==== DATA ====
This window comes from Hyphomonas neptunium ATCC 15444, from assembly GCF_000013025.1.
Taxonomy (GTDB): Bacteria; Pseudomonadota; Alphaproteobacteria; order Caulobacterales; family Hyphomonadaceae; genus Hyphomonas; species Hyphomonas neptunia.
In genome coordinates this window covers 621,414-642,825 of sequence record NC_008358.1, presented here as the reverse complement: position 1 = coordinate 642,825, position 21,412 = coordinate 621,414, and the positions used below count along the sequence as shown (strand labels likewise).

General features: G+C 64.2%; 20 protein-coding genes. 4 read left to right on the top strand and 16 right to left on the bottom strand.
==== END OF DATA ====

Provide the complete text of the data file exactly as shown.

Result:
This window comes from Hyphomonas neptunium ATCC 15444, from assembly GCF_000013025.1.
Taxonomy (GTDB): Bacteria; Pseudomonadota; Alphaproteobacteria; order Caulobacterales; family Hyphomonadaceae; genus Hyphomonas; species Hyphomonas neptunia.
In genome coordinates this window covers 621,414-642,825 of sequence record NC_008358.1, presented here as the reverse complement: position 1 = coordinate 642,825, position 21,412 = coordinate 621,414, and the positions used below count along the sequence as shown (strand labels likewise).

General features: G+C 64.2%; 20 protein-coding genes. 4 read left to right on the top strand and 16 right to left on the bottom strand.